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Mail Services

Refer to the chapters in this part if you need to set up a new mail service or expand an existing one.

This part describes the Solaris 2.x mail services in four chapters. Chapter 1 describes the components of the mail service, defines mail service terminology, and explains how the programs in the mail service interact. Chapter 2 describes several common mail configurations and provides guidelines for setting up each configuration. Chapter 3 describes how to set up and administer mail services. Chapter 4 describes the sendmail configuration file and explains how to customize it if you need a more complex configuration file for your mail system.

Understanding Mail Services

Mail Services Terminology
Components of Mail Services
An Overview of the Mail Service

THE SUNOS? 5.X MAIL SERVICES USE THE SUNOS 4.X SENDMAIL MAIL-ROUTING PROGRAM-- which came from 4.3 BSD UNIX--with some minor modifications; SunOS 5.x does not use the AT&T mail-routing program. If you are familiar with SunOS 4.x mail services, you will be able to set up and administer mail services for SunOS 5.x system easily. You will also find that it is easy to administer mail services on a network that has some systems running SunOS 4.x system software and others running SunOS 5.x system software. To help you find the modifications, information that is new to the SunOS 5.x sendmail program has an icon in the margin and is labeled SVR4.

As system administrator, you may need to expand an existing mail service or set up a new one. To help you with these tasks, this chapter defines mail services terminology and describes the components of the mail service.

Mail Services Terminology

This section defines the following terms and describes how they are used in the mail services:

  Systems in a mail configuration
  Relay host
  Mail server
  Mail client
  User agent (UA)
  Mail transport agent (MTA)
  Mail addressing

Systems in a Mail Configuration

A mail configuration requires a minimum of three elements, which can be combined on the same system or can be provided by separate systems: a mailhost, at least one mail server, and mail clients. When you want users to be able to communicate with networks outside of your domain, you must also have a relay host or a gateway.

Figure 1-1 shows a typical electronic mail configuration that uses all four elements. Each of these elements is identified and described in the following sections.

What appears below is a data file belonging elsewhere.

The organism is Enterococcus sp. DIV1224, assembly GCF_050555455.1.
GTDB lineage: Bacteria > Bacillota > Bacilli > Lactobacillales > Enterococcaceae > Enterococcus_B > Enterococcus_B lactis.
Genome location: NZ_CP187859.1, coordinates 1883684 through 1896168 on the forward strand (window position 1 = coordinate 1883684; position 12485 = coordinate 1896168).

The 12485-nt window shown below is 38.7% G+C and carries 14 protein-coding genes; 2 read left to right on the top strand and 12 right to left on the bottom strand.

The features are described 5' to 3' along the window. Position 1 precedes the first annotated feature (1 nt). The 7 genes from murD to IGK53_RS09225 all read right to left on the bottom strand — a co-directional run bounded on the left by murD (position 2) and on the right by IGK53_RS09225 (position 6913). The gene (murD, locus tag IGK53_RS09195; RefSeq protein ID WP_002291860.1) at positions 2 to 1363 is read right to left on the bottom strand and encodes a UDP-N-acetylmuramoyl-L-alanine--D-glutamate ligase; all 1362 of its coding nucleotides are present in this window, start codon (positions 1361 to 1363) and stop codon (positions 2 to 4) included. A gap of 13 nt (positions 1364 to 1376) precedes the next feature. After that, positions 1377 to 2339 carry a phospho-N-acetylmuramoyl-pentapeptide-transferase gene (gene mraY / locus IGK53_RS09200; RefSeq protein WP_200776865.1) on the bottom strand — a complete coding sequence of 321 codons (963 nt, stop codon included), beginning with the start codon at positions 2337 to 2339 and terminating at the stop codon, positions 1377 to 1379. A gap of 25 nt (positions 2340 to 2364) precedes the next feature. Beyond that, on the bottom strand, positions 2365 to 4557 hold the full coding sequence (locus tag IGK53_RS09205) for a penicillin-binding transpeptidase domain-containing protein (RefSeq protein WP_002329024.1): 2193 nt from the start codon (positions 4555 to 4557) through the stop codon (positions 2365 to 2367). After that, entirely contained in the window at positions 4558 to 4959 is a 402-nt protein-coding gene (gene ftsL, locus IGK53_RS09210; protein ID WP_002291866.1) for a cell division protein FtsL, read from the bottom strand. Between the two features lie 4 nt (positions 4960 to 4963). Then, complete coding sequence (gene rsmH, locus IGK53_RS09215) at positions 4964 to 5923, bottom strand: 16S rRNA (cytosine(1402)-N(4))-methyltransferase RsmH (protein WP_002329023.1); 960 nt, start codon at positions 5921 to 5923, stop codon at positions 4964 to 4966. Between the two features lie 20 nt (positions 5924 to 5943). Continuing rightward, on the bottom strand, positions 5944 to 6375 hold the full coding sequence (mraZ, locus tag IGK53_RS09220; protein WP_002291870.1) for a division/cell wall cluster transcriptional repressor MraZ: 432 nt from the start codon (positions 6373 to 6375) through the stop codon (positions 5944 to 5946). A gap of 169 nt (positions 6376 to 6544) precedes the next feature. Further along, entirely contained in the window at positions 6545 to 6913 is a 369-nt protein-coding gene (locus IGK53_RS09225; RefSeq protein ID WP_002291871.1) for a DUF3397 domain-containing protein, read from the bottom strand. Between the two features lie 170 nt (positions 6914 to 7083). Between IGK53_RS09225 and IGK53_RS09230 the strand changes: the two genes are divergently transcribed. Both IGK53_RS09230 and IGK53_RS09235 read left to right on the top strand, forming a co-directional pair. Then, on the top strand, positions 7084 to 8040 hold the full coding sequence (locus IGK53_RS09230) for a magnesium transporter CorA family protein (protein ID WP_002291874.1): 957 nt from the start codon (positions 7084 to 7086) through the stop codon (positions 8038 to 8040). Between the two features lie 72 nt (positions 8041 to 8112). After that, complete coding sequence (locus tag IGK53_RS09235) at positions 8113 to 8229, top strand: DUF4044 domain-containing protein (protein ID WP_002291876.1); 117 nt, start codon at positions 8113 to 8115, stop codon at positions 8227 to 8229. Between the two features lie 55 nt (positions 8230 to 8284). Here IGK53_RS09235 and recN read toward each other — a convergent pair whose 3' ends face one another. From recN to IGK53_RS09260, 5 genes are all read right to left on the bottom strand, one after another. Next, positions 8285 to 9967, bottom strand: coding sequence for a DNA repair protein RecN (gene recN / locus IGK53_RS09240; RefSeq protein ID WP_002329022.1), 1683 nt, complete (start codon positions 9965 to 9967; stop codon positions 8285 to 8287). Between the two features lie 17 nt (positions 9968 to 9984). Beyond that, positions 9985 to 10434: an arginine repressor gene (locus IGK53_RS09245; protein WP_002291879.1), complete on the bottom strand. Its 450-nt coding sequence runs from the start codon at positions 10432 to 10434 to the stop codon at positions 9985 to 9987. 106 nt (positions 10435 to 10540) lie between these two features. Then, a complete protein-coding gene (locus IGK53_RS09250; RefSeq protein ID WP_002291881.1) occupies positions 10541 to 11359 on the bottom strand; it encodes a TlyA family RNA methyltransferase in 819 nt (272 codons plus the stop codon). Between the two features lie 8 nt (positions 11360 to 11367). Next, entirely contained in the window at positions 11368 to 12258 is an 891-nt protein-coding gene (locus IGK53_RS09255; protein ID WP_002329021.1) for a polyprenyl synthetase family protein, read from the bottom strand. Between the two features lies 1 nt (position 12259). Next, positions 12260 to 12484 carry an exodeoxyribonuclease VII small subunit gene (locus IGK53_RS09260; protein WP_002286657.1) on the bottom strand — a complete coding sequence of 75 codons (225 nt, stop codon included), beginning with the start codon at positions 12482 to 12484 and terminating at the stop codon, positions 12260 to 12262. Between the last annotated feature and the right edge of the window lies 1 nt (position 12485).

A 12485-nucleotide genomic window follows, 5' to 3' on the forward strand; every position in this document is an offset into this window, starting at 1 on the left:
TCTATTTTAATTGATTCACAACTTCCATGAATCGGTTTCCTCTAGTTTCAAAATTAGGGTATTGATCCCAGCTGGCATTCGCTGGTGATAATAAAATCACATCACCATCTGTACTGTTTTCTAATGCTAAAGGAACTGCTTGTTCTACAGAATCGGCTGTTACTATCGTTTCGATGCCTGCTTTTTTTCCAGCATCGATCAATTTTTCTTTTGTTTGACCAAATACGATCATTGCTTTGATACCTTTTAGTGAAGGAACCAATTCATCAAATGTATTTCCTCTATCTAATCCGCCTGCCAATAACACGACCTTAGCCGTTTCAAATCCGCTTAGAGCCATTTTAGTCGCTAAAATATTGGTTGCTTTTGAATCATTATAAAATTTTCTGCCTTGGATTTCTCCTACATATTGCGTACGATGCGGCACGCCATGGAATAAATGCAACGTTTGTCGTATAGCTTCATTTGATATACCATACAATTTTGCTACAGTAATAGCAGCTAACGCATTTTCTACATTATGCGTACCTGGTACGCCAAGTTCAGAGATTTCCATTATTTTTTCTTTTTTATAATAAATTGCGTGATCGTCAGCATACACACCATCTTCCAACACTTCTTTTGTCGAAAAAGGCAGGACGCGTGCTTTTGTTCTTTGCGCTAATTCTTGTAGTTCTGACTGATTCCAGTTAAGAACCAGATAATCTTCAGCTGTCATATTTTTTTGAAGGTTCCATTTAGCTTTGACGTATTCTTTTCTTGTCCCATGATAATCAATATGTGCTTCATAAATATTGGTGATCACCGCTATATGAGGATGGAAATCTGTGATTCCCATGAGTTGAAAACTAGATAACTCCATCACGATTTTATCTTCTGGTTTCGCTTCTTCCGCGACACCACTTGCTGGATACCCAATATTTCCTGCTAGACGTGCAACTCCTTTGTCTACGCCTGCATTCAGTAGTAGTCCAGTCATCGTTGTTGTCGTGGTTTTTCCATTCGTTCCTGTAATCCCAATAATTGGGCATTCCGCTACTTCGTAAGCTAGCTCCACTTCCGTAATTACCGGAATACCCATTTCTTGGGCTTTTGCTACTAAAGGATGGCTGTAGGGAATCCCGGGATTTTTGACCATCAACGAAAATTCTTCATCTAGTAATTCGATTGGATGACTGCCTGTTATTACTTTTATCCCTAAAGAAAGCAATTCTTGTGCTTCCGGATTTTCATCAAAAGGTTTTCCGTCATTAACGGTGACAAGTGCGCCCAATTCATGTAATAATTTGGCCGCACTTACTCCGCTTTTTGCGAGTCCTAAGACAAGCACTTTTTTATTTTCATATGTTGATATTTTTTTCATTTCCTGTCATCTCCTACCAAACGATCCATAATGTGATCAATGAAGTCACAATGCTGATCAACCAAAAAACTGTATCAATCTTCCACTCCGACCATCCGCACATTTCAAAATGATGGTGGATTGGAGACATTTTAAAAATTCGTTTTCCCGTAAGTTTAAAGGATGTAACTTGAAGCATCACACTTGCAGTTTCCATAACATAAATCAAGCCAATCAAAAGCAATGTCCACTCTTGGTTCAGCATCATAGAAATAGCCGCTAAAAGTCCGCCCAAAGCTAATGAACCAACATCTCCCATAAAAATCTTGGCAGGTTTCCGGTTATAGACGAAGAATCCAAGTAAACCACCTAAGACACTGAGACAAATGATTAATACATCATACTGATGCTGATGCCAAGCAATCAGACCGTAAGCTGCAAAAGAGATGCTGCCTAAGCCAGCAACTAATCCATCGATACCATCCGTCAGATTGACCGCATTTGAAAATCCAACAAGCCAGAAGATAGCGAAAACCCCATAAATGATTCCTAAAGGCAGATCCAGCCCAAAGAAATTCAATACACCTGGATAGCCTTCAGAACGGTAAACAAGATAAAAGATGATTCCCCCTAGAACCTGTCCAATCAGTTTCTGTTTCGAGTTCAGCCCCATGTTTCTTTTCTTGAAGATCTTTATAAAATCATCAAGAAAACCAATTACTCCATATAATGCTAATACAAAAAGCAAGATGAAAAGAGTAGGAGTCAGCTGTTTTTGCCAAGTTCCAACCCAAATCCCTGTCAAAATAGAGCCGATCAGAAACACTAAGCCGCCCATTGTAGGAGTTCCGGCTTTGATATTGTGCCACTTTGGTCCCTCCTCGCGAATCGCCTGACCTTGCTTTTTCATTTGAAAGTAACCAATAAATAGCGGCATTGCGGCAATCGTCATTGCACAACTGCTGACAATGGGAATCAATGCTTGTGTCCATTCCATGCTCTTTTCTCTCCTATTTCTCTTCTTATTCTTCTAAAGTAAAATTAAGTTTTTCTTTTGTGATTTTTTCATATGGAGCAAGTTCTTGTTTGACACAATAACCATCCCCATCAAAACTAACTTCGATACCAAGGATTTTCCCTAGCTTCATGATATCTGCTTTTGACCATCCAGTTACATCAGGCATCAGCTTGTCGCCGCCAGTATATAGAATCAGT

Figure 1-1  A typical electronic mail configuration.

Relay Host

A relay host is a system that runs at least one mail-related protocol, which is called a mailer. Each mailer specifies a policy and the mechanics to be used when delivering mail. The relay host handles unresolved mail--mail with an address for which sendmail could not find a recipient in your domain. If a relay host exists, sendmail uses it for sending and receiving mail outside of your domain.

The mailer on the sending relay host must be compatible with the mailer on the receiving system, as shown in Figure 1-2. You specify the mailer for your domain in the file. The default file defines several mailer specifications, such as smartuucp, ddn, ether, and uucp. You can define others.

Figure 1-2  Compatible mailers on a relay host and on the receiving system.

The relay host can be the same system as the mailhost, or you can configure another system as the relay host, as shown in Figure 1-4. You may, in fact, choose to configure more than one relay host for your domain if you have several connections outside of your site. If you have uucp or Internet connections, configure the system with those connections as the relay host.

Figure 1-4  The relay host and the mailhost can be on the same system or on different systems.


A gateway is a system that handles connections between networks running different communications protocols, as shown in Figure 1-3. A relay host and the system it is connected to must use matching mailers. A gateway can handle connections to systems with unmatched mailers. You must customize the file on the gateway system, which can be a difficult and time-consuming process.

Figure 1-3  A gateway can handle connections between different communications protocols.

If you have to set up a gateway, find a gateway configuration file that is close to what you need and modify it to fit your situation. For example, you can modify the default /etc/mail/ file to use on a gateway system.

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